Nextness and story organization: ‘my day’ sequences in parent-child interaction

Younhee Kim, Andrew P. Carlin

Research output: Contribution to journalArticlepeer-review

Abstract

Abstract In this paper we offer a longitudinal Conversation Analysis of talk lasting 18 months between a father and son, which reveals changes in the child’s level of Interactional Competence (IC). We propose an index of developing IC based upon Sacks’ distinction between “invited” and “volunteered” stories. While stories have a “socialization function” we suggest stories may be tracked in terms of IC also. What has been called “today narrative” routines (“What did you do at school today”, etc.), initiated by the father, predominate in a series of conversations. The analysis reveals how the child is encouraged to take extended turns through the father’s questions and comments, which are developed into a storytelling sequence. We observe that the child’s responses to the initial inquiries become more elaborate over time. Furthermore, there is a gradual resistance to the invited story format because it inhibits how the child organizes his stories. Volunteered stories obtain a more personal ‘voice’. The paper showcases the nexus between socialization and interactional competence.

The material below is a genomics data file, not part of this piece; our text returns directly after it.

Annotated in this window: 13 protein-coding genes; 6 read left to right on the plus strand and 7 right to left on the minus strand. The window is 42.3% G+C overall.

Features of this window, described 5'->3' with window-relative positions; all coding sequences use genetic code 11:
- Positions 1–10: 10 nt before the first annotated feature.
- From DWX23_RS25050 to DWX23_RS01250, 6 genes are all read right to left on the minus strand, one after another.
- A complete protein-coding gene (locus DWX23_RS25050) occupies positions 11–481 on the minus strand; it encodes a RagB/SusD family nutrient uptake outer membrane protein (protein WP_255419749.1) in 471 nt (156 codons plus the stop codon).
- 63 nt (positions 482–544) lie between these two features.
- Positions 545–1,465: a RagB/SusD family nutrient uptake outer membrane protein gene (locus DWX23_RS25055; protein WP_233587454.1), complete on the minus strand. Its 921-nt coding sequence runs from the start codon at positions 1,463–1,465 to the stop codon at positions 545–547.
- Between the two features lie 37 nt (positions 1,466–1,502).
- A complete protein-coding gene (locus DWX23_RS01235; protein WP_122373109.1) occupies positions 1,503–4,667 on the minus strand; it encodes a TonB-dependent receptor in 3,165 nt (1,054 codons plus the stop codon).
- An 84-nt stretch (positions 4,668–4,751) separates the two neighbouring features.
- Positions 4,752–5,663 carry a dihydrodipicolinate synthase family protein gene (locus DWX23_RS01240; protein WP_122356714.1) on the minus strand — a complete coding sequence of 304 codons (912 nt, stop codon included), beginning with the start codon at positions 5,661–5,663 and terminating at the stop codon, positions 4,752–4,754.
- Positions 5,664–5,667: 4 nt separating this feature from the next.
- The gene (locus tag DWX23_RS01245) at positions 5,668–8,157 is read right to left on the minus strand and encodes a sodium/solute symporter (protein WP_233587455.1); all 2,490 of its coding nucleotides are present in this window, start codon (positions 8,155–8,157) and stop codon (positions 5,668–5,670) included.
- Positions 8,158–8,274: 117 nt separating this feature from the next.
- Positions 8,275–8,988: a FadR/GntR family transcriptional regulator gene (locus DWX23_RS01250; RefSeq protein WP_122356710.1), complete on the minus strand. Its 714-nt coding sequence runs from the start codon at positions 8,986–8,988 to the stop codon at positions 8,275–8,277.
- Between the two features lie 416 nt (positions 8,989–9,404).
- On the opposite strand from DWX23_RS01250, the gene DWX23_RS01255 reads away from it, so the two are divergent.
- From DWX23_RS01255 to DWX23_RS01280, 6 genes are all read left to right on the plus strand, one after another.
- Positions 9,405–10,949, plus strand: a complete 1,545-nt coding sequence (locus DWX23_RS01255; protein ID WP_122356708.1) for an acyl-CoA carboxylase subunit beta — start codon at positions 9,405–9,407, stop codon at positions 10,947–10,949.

Original languageEnglish
JournalText & Talk
Early online date7 Mar 2022
DOIs
Publication statusE-pub ahead of print - 7 Mar 2022

Bibliographical note

Funding Information:
Research funding: This study was funded by the University of Macau via grants SRG2018-00135-FAH and MYRG2020-00068-FAH.

Publisher Copyright:
© 2022 Walter de Gruyter GmbH, Berlin/Boston 2022.

Keywords

  • Linguistics and Language
  • Philosophy
  • Communication
  • Language and Linguistics
  • volunteered stories
  • invited stories
  • nextness
  • progressivity
  • topic
  • socialization
  • interactional competence

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